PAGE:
Will you remember 2013 as a year that completely changed bicycle technology? Maybe – or maybe not – but either way, each of the following innovations certainly is trying to shuffle up the deck. Pick one, enter your vote along with the other categories in our 2013 Cyclingnews Reader Poll and be entered to win Dan Martin's Cervelo.
Just a few years after 2x drivetrains took hold, an increasing number of mountain bikers are now embracing even simpler 1x transmissions – spearheaded by SRAM's groundbreaking XX1 group. Though not quite equal in terms of total gear ratio range relative to 2x options, well executed 1x setups still manage to provide a useful spread without having to worry about chain security, allowing for more aggressive riding, less weight, and less maintenance.
2013 may well go down as the beginning of the end for traditional 26" mountain bike wheels as virtually every major company has made the jump to slightly bigger 27.5" ones. Touted as faster rolling than 26" but more maneuverable and lighter than 29ers, 27.5" has fast taken over as the default standard for the trail, all-mountain, and enduro markets. Even downhill won't be far behind.
Engineers' aero scalpels finally took on road helmets en masse with nearly a dozen options hitting the market this year. Though it'll likely take a little while before aero road helmets' often unusual appearance gains mainstream acceptance, many riders have already been willing to make a sacrifice in style if it means saving a few seconds on the stopwatch.
Vibration has long been the bane of every bike designer's existence when it comes to boosting ride comfort. Bianchi's new Countervail technology embeds vibration-squelching layers of viscoelastic materials in between standard carbon fiber plies in strategic areas – and based on our test rides so far, it seems to work as advertised.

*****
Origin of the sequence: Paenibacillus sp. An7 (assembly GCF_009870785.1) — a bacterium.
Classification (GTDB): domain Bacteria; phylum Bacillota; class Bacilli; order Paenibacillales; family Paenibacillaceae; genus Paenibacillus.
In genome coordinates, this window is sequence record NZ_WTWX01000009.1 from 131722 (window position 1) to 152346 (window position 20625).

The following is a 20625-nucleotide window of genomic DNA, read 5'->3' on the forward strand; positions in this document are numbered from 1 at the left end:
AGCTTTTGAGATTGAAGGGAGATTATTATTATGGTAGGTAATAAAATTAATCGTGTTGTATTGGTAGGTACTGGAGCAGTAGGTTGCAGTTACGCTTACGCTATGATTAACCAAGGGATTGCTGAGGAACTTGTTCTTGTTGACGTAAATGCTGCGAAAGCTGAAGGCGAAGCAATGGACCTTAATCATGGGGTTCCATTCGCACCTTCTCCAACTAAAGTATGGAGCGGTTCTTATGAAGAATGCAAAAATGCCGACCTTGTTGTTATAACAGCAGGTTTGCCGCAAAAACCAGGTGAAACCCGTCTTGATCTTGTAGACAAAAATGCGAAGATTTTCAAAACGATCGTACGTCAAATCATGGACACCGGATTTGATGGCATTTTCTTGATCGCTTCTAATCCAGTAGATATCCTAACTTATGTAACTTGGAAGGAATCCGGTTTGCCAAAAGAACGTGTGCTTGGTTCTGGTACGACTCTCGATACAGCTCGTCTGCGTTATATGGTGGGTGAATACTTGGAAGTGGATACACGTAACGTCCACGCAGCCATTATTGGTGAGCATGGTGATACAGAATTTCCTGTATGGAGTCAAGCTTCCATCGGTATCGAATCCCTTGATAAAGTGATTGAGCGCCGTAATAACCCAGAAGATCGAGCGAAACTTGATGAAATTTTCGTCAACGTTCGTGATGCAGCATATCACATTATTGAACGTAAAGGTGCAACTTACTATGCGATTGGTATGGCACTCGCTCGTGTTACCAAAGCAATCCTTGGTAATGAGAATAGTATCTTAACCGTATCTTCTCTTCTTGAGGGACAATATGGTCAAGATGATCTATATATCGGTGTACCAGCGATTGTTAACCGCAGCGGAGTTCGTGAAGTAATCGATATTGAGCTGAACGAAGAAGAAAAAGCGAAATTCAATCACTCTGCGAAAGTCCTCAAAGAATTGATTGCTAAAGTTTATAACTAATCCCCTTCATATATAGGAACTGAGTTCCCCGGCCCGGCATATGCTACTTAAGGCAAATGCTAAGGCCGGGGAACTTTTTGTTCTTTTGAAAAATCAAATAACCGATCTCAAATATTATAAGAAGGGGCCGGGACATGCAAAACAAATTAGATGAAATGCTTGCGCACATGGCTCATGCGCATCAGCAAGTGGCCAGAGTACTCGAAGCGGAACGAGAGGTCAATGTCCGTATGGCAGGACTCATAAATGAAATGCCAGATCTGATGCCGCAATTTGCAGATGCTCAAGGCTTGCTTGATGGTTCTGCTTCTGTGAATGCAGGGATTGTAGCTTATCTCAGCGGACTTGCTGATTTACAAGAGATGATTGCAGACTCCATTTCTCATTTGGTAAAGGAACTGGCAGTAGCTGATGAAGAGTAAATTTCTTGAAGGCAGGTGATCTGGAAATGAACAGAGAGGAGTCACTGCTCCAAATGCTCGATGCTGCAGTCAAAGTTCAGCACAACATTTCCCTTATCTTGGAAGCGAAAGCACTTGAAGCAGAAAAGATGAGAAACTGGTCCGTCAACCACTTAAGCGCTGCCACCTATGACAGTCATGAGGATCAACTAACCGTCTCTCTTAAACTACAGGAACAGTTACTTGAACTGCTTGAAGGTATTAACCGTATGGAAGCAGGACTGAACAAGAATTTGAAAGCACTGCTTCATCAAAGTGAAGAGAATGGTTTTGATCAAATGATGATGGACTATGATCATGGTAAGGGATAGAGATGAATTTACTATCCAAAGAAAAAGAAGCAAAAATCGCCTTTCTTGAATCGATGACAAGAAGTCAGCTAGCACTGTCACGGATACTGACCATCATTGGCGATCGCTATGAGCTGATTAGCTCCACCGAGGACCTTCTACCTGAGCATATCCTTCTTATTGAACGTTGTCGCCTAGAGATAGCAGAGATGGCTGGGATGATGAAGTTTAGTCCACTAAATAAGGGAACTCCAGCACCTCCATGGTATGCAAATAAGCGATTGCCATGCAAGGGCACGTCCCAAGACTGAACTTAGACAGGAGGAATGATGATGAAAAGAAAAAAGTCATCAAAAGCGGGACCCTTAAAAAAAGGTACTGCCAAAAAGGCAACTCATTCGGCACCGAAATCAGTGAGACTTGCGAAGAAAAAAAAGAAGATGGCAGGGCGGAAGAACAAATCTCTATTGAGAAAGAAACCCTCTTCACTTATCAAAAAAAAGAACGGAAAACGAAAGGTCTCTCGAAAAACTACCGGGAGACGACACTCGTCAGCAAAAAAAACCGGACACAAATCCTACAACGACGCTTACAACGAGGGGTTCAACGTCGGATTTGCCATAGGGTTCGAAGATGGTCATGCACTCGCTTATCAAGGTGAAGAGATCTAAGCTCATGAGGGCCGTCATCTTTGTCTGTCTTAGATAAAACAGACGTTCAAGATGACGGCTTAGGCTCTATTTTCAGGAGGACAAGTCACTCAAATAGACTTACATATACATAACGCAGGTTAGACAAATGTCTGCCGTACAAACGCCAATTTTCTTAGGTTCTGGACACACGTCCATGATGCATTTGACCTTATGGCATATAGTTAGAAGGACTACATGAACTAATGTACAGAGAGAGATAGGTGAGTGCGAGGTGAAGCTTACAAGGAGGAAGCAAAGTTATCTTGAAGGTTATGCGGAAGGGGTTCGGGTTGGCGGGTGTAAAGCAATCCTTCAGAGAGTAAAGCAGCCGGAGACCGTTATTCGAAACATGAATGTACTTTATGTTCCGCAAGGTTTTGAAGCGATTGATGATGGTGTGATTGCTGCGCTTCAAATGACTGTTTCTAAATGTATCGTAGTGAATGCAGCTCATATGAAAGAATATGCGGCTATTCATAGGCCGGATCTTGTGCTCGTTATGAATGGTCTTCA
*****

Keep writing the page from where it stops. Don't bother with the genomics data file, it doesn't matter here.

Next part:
We live in an increasingly smartphone-equipped world and more companies than ever have begun to harness their computing power with dedicated cycling-specific accessories such as heart rate monitors and wireless speed and cadence sensors. If you already have an iPhone or Android device, there's often little motivation to purchase a cycling-specific device – and that's exactly what an increasing number of consumers seems to be doing.
Love them or hate them, hydraulic road disc brakes made a big splash in 2013 and they're not going away any time soon – or likely, ever. While intros by SRAM and Shimano haven't exactly been universally praised (SRAM just got hit with a recall and both systems are often criticized for their questionable aesthetics), the improved power and modulation can't be denied. If the UCI approves their use in road races, expect the floodgates to be opened even further in 2014.
We all like to assume that our loved ones will return from solo rides safe and sound but the sad reality is that isn't always the case. The revolutionary ICEdot Crash Sensor attaches to the back of your helmet and automatically alerts selected recipients when a crash has been detected, not only informing key people (including emergency responders) of a life-threatening impact but also sending GPS coordinates so they know where to find you, too.
One of the biggest complaints about electronic transmissions has been their external battery packs, which up until now have been ugly blobs strapped to down tubes, seatposts, chain stays, and other unsightly locations. New internal options from Shimano, Campagnolo, and even third parties such as Calfee now tuck those power sources inside the frame for a much sleeker and cleaner look.
Thanks to the new Wahoo Fitness Segments app, you can not only tackle your local Strava segment indoors but you can now also virtually session any segment in the world. The technology on its own may not be incredibly revolutionary but given how the existence of Strava has already forever altered how many people ride outdoors, the residual effects of the Segments app could have more of an impact than we expect.
Wide-profile rims not only improve ride comfort by fattening up your tires but they also boost handling performance by increasing the size of the contact patch. Whereas wide-profile rims were once considered an odd curiosity, 2013 found them widespread from nearly every manufacturer across a wide range of user groups. In most situations, wider is indeed better.